In a Sept. 24 interview with the pan-Arab daily Al-Hayat, Egypt's interim foreign minister, Nabil Fahmy, stated that Cairo's relations with Washington have become “turbulent” and that the Egyptian public has adopted an unprecedented negative perception of the United States. One of the most significant factors contributing to the deterioration of relations between Cairo and Washington is the difference between Egyptian and American media coverage.
The minute the military ousted President Mohammed Morsi on July 3, Egyptian state and independent media went on the offensive with three themes: the Muslim Brotherhood and Morsi’s poor record in office; the pro-Brotherhood bias of the Obama administration and the US media; and the supposed relationship between the two. Indeed, it became increasingly difficult not to find a daily story detailing the “intimate” relationship between the Obama administration and the Muslim Brotherhood.
Consequently, Egypt’s media were taken by surprise when Obama recently stated at the United Nations General Assembly annual meeting that “going forward the United States will maintain a constructive relationship with the interim government, which promotes core interests such as the Camp David Accords and counterterrorism.” When Obama added that “Morsi was democratically elected but proved unwilling or unable to govern in a way that was fully inclusive," Egyptian media celebrated. Headlines in independent media sources such as al-Shorouk reflected that the accord between the Brotherhood and Obama was no longer.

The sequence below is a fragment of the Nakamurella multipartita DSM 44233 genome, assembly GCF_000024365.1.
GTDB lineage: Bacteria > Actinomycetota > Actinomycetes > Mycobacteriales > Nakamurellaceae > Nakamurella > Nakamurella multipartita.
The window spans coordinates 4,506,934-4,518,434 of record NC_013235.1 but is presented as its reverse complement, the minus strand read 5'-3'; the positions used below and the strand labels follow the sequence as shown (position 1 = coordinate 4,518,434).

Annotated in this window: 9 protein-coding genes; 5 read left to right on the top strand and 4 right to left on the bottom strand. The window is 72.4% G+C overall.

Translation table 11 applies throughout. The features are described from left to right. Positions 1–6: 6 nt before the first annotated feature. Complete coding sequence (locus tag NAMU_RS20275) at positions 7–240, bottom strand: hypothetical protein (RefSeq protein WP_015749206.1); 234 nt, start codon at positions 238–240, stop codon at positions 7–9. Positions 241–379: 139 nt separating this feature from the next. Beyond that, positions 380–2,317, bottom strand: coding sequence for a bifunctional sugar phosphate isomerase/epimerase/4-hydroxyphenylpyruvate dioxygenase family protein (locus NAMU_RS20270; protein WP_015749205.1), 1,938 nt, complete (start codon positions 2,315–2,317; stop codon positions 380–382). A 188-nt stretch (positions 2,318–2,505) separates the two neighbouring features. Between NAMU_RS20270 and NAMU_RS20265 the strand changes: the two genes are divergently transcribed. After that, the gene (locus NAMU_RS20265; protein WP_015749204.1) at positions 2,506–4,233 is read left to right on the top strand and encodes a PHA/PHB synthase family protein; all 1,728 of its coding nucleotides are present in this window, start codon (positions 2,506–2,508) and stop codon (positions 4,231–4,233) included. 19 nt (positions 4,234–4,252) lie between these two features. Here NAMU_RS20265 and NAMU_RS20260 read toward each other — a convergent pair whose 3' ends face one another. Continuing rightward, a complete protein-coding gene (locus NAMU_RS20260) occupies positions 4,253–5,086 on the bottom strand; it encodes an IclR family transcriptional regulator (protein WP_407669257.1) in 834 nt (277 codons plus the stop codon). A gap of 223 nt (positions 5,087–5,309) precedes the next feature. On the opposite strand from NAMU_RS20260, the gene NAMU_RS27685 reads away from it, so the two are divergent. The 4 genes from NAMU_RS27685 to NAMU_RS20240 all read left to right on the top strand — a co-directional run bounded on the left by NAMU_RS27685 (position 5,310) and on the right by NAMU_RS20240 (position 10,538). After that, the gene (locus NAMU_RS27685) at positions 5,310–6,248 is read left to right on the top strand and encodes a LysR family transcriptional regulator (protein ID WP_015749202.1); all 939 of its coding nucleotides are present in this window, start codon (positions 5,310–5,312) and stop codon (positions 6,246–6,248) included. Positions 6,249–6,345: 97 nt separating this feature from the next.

Yet even before July 3, accusations regarding the “special relationship” between Obama and the Brotherhood were apparent. The moment Morsi was announced as president on June 24, 2012, Egypt’s media launched a campaign against the United States and its alleged role in imposing Morsi on the Egyptian people. Several Egyptian media outlets credited Obama and his former ambassador to Cairo, Anne Patterson, for the result. Headlines described Patterson as an “ambassador from hell” and “insolent,” while others accused Obama himself of being a member of the Brotherhood. Articles even went so far as to assert that Morsi’s ascent to power was part of a larger American conspiracy to create “the greater Middle East” and divide the Arab world.
After Morsi’s ouster, the campaign against the United States emboldened. On July 22, the state-run newspaper Al-Ahram ran a front-page story detailing the “American conspiracy” that “aimed to allow Morsi to rule Egypt from Rabia al-Adawiya Mosque.” The editor, Nasser Salama, later stated that a “state security source” had confirmed this information. Salama wrote a follow-up story on Aug. 27 that stated that Patterson was involved in a conspiracy to divide and destabilize Egypt through secret connections and deals with the Brotherhood.
The American media’s coverage of July 3 and its aftermath added fuel to the fire. When Egypt’s media rejoiced in the military’s removal of Morsi and the mass killing and arrests of members of the Brotherhood that followed, American media referred to the events as a “military coup” and a “massacre.” Egyptian criticism focused heavily on this Western “bias.” Renowned journalist Ibrahim Eissa, for instance, described the Western media as “liars driven by a hidden agenda.” Eissa went on to say that American media depict the Muslim Brotherhood as victims and ignore the point of view of those who see June 30 as a popular revolution. On the social media front, young Egyptians formed an online petition called "CNN ... shame on you," which obtained more than 43,000 signatures.